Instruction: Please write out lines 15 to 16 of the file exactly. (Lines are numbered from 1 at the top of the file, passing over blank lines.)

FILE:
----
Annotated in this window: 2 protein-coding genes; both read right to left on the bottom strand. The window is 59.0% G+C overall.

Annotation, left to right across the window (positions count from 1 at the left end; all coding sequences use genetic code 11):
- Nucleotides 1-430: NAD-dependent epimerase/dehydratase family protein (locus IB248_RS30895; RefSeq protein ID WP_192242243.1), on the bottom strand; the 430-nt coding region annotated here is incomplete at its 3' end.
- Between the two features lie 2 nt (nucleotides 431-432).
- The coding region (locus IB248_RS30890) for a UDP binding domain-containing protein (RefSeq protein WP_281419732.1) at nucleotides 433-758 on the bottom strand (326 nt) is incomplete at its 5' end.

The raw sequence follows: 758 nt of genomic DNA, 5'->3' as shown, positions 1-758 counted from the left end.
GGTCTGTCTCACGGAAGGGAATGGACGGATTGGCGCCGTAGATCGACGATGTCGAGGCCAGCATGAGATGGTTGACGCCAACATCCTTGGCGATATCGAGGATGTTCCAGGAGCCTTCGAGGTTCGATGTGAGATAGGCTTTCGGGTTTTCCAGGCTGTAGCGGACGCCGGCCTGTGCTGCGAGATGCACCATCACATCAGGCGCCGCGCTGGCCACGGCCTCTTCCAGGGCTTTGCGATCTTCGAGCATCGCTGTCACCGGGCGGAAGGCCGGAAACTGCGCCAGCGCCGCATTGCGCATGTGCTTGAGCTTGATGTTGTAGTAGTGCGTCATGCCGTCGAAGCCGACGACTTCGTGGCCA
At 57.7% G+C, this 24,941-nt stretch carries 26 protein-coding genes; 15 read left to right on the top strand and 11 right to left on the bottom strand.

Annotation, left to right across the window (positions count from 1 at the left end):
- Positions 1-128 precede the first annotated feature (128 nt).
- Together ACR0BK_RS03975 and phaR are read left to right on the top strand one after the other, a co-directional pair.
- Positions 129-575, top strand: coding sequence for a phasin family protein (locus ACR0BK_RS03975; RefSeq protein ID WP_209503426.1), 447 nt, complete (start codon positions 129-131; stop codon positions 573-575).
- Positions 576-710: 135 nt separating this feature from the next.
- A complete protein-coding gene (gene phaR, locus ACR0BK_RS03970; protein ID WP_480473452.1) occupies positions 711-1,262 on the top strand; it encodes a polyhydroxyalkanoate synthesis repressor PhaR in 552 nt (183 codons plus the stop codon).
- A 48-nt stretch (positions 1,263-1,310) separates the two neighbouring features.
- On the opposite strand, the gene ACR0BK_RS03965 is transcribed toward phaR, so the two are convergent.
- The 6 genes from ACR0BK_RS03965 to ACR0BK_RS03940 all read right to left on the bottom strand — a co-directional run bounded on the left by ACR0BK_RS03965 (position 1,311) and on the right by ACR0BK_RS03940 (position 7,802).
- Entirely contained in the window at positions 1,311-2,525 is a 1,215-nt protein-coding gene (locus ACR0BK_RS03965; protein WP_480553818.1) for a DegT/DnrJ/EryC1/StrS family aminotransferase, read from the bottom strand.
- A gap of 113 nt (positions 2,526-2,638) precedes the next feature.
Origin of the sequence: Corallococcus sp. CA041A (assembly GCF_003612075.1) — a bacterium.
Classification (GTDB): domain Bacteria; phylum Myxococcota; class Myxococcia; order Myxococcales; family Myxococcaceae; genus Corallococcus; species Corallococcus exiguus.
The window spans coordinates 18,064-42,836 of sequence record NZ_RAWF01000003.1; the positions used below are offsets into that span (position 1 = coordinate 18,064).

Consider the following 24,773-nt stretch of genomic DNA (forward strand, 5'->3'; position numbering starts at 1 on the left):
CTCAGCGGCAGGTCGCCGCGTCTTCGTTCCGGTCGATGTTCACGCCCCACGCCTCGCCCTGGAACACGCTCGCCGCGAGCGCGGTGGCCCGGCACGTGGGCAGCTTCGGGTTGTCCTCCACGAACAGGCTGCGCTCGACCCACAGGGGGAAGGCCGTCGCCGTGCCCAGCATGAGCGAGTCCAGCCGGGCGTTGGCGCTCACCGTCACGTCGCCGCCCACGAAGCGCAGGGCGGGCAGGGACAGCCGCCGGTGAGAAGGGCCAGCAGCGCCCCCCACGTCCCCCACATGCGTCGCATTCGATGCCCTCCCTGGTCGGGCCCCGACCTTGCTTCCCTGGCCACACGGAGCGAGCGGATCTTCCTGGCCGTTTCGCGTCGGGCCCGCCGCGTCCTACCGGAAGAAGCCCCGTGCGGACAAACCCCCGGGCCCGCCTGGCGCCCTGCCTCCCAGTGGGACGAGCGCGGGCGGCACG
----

- A 48-nt stretch (positions 1,263-1,310) separates the two neighbouring features.
- On the opposite strand, the gene ACR0BK_RS03965 is transcribed toward phaR, so the two are convergent.